NEW YORK — The breakup of Russell Simmons and Phat Farm has presented an unusual situation for Phat Fashions: With its empire now separated—into the hands of both Simmons and Kellwood Corp.—the future of its men’s brands remains in flux.
Late last month, Simmons announced his resignation as CEO of Phat Farm, the hip-hop brand he founded 15 years ago, breaking his ties with Kellwood. Simmons took his newest divisions, Russell Simmons Argyle Culture and Atman, with him.
Kellwood’s remaining Phat Farm men’s brands, the fashion-forward XV and classic Phat Farm, have been added to the creative oversight of Simmons’ estranged wife, Kimora Lee Simmons, who currently heads up Baby Phat. Bernt Ullmann, president of Phat Fashions, continues to oversee all Phat brands. Kellwood also announced its plans to license the young men’s lines to Longstreet Industries, a division of Stretch-O-Rama Inc., which already produces several other Phat Farm and Baby Phat categories.
Although it has been widely acknowledged that Baby Phat has long outperformed Phat Farm, Kimora Lee Simmons has never been charged with the creative direction of a men’s wear line. Andrew Jassin, managing director of the Jassin-O’Rourke Group, a fashion consulting firm, believes the men’s lines will need additional oversight. “Kellwood has a good president in place with Bernt Ullmann,” he said, “but they’re going to need to hire a key merchant that is more skilled in the area of the hip-hop men’s market.”
Kellwood may also find itself challenged without the familiar face and dynamic personality of Russell Simmons to front its XV and Phat Farm brands. While Jassin believes Phat Farm can certainly survive without Simmons on board—look at Nautica’s success post–David Chu, he said—“Kellwood is going to have to find a good vehicle for its marketing and advertising.”
Meanwhile, Russell Simmons’ new mission is finding a place in the men’s wear world for his two remaining trademark apparel properties, Russell Simmons Argyle Culture and Atman.
“I’ve spent all my creative energy focusing on young men’s brands,” Simmons told DNR in his booth at MAGIC last week. “I want to dedicate my energy to adult men’s wear brands.”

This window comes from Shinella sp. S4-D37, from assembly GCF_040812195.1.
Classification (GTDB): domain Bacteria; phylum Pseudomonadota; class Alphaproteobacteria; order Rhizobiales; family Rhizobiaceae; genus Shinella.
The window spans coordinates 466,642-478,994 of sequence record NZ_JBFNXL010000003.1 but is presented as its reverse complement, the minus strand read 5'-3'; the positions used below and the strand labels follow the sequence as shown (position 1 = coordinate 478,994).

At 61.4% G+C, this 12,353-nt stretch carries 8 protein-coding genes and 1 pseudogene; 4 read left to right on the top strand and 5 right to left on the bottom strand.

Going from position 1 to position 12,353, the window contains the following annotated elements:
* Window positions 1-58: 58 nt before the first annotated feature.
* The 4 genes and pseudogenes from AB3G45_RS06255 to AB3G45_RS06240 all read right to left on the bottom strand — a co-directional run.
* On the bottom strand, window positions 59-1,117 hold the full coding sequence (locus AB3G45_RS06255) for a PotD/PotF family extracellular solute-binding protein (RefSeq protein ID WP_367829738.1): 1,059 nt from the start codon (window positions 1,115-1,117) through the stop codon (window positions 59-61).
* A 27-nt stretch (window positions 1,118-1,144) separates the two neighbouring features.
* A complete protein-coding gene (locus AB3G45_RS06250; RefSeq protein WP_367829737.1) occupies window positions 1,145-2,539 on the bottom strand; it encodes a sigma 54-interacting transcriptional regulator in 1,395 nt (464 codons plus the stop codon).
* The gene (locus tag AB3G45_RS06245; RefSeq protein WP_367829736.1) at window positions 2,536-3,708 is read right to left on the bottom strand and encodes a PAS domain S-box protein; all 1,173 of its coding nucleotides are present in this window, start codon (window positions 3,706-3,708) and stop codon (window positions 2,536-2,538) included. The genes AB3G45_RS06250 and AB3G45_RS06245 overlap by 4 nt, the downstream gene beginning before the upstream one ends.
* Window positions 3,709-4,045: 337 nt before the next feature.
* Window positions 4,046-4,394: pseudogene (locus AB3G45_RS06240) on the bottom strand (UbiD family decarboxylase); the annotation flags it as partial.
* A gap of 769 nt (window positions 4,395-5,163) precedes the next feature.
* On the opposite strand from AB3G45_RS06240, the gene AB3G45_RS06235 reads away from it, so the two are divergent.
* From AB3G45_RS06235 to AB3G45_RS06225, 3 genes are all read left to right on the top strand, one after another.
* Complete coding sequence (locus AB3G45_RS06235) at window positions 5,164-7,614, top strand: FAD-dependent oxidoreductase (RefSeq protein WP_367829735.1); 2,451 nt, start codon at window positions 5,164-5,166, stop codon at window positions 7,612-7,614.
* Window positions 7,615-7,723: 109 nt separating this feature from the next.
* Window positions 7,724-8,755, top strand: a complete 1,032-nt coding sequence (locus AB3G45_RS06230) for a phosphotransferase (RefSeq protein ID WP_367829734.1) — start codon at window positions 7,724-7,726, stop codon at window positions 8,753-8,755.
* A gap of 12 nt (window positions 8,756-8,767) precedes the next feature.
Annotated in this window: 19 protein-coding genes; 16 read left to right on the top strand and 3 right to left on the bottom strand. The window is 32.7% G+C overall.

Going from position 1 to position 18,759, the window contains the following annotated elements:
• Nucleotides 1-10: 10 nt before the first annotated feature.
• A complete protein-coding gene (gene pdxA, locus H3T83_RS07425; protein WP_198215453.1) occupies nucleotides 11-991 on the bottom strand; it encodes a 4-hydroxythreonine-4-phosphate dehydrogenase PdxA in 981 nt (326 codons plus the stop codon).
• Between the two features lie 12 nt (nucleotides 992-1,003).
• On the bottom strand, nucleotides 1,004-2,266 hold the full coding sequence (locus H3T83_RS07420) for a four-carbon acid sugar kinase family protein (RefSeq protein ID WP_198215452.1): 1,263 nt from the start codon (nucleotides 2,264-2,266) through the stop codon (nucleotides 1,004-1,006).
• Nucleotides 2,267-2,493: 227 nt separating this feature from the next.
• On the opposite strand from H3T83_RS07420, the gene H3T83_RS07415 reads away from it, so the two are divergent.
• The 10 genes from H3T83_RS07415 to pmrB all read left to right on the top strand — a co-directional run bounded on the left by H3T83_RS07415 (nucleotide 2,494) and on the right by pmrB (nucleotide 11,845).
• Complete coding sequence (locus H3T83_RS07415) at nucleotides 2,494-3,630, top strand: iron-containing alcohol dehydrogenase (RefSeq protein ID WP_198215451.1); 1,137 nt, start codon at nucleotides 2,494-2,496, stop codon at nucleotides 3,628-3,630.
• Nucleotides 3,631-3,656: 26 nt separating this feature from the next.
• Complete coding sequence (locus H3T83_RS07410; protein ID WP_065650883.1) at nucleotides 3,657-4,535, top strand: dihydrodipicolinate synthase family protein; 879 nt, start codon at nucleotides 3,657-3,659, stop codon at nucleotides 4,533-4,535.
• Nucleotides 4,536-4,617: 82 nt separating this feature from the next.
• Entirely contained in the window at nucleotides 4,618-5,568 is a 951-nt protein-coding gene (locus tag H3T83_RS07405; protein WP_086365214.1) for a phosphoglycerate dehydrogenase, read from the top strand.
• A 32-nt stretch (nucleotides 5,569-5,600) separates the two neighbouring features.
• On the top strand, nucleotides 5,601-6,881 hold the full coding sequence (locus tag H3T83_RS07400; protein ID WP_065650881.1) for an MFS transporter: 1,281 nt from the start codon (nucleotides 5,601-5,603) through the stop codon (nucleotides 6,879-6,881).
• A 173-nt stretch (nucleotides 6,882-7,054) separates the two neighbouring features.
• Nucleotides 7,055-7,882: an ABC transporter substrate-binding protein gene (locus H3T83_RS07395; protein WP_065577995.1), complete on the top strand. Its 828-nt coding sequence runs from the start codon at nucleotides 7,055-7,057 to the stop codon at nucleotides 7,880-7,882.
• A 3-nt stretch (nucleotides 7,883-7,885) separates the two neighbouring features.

His new brands, launched at retail for fall ’07, are a vast departure from the trendy young men’s Phat Farm brand that helped ignite the urban apparel industry. Russell Simmons Argyle Culture and Atman are both aimed at a more mature, contemporary man—one that, explained Simmons, more closely resembles the person he is today.
“I’m making what’s in my heart,” he said. “I find myself wearing too many Ralph Lauren shirts, when I should be making my own.”
Simmons said he is currently seeking investment, and is exploring both public and private ownership. And, he acknowledged, “we need creative help,” adding that he hoped to retain his vice-president of design, Kevin Saer, who has worked for Simmons for the last 10 years. There has not yet been clear brand delineation for Saer, who is currently charged as creative director of Phat Farm, XV, Russell Simmons Argyle Culture and Atman.
Still, questions swirl about the future of Russell Simmons Argyle Culture and Atman, no longer under the umbrella (and taken care of by the wallet) of Kellwood, which purchased Phat Farm for $140 million in January 2004.
But in the current retail environment, said Jassin, “there are lots of investors, both financial and strategic, that want to put their money into something. If they have initial success this fall, they’ll have no trouble finding funding.”